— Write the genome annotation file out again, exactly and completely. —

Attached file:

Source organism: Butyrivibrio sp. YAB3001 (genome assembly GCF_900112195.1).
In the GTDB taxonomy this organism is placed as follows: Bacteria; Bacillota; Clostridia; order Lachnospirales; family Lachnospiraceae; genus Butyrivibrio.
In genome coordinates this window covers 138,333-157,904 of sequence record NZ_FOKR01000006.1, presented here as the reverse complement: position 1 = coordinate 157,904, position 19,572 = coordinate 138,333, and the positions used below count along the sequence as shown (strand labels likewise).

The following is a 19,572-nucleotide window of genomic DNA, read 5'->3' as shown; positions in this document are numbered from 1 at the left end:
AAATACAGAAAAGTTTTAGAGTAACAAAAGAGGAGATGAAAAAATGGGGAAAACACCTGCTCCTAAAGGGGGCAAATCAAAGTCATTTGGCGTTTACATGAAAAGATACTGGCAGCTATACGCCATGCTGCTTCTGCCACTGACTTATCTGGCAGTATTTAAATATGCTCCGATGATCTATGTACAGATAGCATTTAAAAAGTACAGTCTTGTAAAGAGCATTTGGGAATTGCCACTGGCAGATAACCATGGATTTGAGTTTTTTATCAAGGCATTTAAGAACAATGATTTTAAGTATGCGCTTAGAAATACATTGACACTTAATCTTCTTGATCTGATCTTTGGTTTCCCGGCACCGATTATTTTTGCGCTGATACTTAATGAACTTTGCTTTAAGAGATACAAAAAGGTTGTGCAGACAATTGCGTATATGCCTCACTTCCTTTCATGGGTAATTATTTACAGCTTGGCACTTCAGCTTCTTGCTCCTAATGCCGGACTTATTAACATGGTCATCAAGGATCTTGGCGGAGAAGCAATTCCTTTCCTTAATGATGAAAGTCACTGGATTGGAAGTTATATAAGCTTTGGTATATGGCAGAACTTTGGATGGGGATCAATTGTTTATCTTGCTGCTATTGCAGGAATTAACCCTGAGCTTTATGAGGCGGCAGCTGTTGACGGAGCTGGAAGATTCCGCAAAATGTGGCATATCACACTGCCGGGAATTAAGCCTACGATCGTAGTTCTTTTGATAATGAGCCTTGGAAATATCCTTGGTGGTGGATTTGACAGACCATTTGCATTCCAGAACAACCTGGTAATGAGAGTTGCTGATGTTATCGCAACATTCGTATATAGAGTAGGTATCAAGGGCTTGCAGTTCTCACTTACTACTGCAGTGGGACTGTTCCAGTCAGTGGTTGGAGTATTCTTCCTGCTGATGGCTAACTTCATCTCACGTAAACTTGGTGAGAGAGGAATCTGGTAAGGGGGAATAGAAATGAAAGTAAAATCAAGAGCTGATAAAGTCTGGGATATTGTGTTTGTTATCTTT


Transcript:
Source organism: Butyrivibrio sp. YAB3001 (genome assembly GCF_900112195.1).
In the GTDB taxonomy this organism is placed as follows: Bacteria; Bacillota; Clostridia; order Lachnospirales; family Lachnospiraceae; genus Butyrivibrio.
In genome coordinates this window covers 138,333-157,904 of sequence record NZ_FOKR01000006.1, presented here as the reverse complement: position 1 = coordinate 157,904, position 19,572 = coordinate 138,333, and the positions used below count along the sequence as shown (strand labels likewise).

The following is a 19,572-nucleotide window of genomic DNA, read 5'->3' as shown; positions in this document are numbered from 1 at the left end:
AAATACAGAAAAGTTTTAGAGTAACAAAAGAGGAGATGAAAAAATGGGGAAAACACCTGCTCCTAAAGGGGGCAAATCAAAGTCATTTGGCGTTTACATGAAAAGATACTGGCAGCTATACGCCATGCTGCTTCTGCCACTGACTTATCTGGCAGTATTTAAATATGCTCCGATGATCTATGTACAGATAGCATTTAAAAAGTACAGTCTTGTAAAGAGCATTTGGGAATTGCCACTGGCAGATAACCATGGATTTGAGTTTTTTATCAAGGCATTTAAGAACAATGATTTTAAGTATGCGCTTAGAAATACATTGACACTTAATCTTCTTGATCTGATCTTTGGTTTCCCGGCACCGATTATTTTTGCGCTGATACTTAATGAACTTTGCTTTAAGAGATACAAAAAGGTTGTGCAGACAATTGCGTATATGCCTCACTTCCTTTCATGGGTAATTATTTACAGCTTGGCACTTCAGCTTCTTGCTCCTAATGCCGGACTTATTAACATGGTCATCAAGGATCTTGGCGGAGAAGCAATTCCTTTCCTTAATGATGAAAGTCACTGGATTGGAAGTTATATAAGCTTTGGTATATGGCAGAACTTTGGATGGGGATCAATTGTTTATCTTGCTGCTATTGCAGGAATTAACCCTGAGCTTTATGAGGCGGCAGCTGTTGACGGAGCTGGAAGATTCCGCAAAATGTGGCATATCACACTGCCGGGAATTAAGCCTACGATCGTAGTTCTTTTGATAATGAGCCTTGGAAATATCCTTGGTGGTGGATTTGACAGACCATTTGCATTCCAGAACAACCTGGTAATGAGAGTTGCTGATGTTATCGCAACATTCGTATATAGAGTAGGTATCAAGGGCTTGCAGTTCTCACTTACTACTGCAGTGGGACTGTTCCAGTCAGTGGTTGGAGTATTCTTCCTGCTGATGGCTAACTTCATCTCACGTAAACTTGGTGAGAGAGGAATCTGGTAAGGGGGAATAGAAATGAAAGTAAAATCAAGAGCTGATAAAGTCTGGGATATTGTGTTTGTTATCTTT